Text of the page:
But that the remembrance of so great a favor might remain with us, he left to be taken by the faithful, under the appearance of bread and wine, his body for food and his blood for drink. O precious and wonderful banquet, health-giving and full of all delight! For what can be more precious than this banquet, in which not the flesh of calves and goats, as in the old law, but Christ true God, is set before us to eat? What is more wonderful than this Sacrament? For in it the substance of the bread and wine is changed into the body and blood of Christ, and therefore Christ, perfect God and man, is contained under the appearance of a little bread and wine.
He is therefore eaten by the faithful, but in no way is he mangled. Indeed when the Sacrament is divided, he remains whole under each particle. The accidents, however, remain here without any subject. And this, in order that faith may be exercised when what is visible is invisibly received, hidden under another appearance; furthermore, that the senses, which judge of the accidents according to appearances, may be preserved from error. No sacrament is more health-giving than this one, in which sins are cleansed, virtues increased, and the mind enriched with abundance of all spiritual gifts. It is offered in the Church for the living and the dead, so that what was instituted for the salvation of all, may profit all.
Finally, no one can adequately express the sweetness of this sacrament, in which spiritual sweetness is tasted in its source, and the memory is recalled of that most excellent love that Christ showed in his passion. Therefore, to impress the immensity of this love more deeply on the hearts of the faithful, at the Last Supper, after celebrating the Passover with his disciples, and about to leave this world and go to the Father, he instituted this sacrament as a lasting memorial of his passion. It fulfilled the foreshadowing of ancient rites, and was the greatest of the miracles he worked, which he left as a unique comfort to his disciples saddened by his absence.”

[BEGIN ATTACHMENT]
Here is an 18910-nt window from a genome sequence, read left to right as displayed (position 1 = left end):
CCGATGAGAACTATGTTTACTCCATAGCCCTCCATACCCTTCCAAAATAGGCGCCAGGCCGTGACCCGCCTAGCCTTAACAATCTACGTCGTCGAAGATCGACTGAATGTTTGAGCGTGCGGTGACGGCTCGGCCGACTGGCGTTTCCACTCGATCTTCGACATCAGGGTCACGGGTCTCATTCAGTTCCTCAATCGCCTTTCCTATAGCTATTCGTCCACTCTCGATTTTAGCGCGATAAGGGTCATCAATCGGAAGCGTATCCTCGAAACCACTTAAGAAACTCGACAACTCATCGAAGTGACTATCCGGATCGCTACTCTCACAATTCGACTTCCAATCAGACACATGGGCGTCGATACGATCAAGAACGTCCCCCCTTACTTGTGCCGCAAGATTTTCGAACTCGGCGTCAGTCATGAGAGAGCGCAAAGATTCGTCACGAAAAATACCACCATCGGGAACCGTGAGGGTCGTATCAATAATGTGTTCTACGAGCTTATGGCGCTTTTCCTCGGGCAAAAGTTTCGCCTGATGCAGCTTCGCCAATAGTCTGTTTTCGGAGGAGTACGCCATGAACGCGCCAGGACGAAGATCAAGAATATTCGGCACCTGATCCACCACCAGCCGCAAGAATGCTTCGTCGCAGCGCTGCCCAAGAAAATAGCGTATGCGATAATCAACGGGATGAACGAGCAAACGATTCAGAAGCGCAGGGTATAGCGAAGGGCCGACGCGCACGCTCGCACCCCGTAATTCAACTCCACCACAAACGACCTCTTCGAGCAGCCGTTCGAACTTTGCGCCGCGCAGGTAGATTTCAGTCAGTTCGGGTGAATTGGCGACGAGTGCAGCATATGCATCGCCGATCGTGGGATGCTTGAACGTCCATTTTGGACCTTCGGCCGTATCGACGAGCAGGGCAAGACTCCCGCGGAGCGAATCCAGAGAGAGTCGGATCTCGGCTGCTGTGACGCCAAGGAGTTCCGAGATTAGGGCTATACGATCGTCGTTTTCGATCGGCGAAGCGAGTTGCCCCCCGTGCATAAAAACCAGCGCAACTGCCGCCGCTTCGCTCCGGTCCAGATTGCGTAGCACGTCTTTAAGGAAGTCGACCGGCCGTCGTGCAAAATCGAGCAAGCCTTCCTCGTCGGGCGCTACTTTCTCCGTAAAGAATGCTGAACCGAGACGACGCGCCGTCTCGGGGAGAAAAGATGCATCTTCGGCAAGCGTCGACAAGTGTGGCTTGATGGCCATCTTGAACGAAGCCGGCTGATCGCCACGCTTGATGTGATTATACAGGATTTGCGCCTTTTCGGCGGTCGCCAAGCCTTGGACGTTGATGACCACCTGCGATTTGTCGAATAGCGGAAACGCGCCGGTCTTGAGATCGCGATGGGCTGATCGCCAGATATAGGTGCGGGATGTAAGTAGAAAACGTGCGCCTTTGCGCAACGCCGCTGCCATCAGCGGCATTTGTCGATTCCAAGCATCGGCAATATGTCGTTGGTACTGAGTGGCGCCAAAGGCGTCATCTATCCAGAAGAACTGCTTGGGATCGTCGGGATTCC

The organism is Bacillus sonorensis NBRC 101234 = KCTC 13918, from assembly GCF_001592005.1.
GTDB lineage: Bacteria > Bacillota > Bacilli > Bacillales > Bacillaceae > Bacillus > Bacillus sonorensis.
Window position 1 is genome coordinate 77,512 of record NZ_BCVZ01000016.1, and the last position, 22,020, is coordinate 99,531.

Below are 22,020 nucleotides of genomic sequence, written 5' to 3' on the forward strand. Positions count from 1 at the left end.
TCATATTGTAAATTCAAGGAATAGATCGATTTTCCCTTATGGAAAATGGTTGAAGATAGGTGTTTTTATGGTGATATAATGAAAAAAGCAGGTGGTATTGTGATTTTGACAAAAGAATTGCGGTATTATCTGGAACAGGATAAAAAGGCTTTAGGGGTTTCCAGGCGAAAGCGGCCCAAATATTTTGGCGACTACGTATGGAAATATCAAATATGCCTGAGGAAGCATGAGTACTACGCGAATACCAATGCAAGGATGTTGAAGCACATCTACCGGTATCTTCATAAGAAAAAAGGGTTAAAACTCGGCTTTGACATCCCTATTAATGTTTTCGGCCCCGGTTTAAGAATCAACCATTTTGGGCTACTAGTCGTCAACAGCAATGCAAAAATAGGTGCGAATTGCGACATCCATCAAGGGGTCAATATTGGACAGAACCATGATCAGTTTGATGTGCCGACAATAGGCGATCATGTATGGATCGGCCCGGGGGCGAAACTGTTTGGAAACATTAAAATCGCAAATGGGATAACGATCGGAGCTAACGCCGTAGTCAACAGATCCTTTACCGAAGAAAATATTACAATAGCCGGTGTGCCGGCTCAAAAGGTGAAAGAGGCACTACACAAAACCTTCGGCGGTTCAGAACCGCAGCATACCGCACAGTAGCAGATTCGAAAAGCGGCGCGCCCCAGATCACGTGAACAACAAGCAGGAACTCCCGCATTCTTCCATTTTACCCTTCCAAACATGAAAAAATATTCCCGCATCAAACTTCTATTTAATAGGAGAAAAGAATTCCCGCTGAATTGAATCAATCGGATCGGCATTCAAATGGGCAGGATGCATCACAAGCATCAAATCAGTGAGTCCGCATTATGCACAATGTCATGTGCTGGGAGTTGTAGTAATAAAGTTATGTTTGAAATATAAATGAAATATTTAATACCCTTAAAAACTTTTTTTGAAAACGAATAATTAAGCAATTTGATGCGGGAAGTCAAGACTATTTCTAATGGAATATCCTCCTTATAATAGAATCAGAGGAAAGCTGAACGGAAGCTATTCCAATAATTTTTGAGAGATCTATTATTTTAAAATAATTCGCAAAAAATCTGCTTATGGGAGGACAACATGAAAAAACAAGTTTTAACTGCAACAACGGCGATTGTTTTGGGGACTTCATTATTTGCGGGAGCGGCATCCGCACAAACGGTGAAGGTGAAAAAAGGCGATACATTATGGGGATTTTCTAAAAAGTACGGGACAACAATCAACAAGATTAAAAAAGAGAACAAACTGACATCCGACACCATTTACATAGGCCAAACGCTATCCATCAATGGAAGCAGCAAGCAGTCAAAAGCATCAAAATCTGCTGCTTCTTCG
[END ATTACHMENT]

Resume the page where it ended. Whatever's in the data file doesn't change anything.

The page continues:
For the devotion of the faithful, it is good solemnly to recall the institution of such a saving and wonderful sacrament, so that we may venerate the ineffable divine presence in a visible sacrament, and praise God's power which works so many miracles in the same sacrament, and give God due thanks for such a medicinal and tasty benefit. Even though on Holy Thursday, when this sacrament was instituted, there is special mention of it in the solemn celebration of the Mass, the whole remaining part of the day's office is about the passion of Christ, which the Church is busy venerating at that time.
Therefore, to let the faithful people solemnly recall the institution of such a great sacrament with a whole Office of celebration, Pope Urban IV, out of devotion to this sacrament, decreed that the memory of this institution be celebrated by all the faithful on the first Thursday after the Octave of Pentecost. For, even though we used this sacrament for our salvation throughout the year, we can specially call to mind its institution at that time when the Holy Spirit taught the hearts of the disciples fully to understand the mysteries of this sacrament. For at that time this sacrament came into use among the faithful. For we read in the Acts of the Apostles that "they devoted themselves to the teaching of the Apostles and communing in the breaking of bread and in prayer" right after the sending of the Holy Spirit.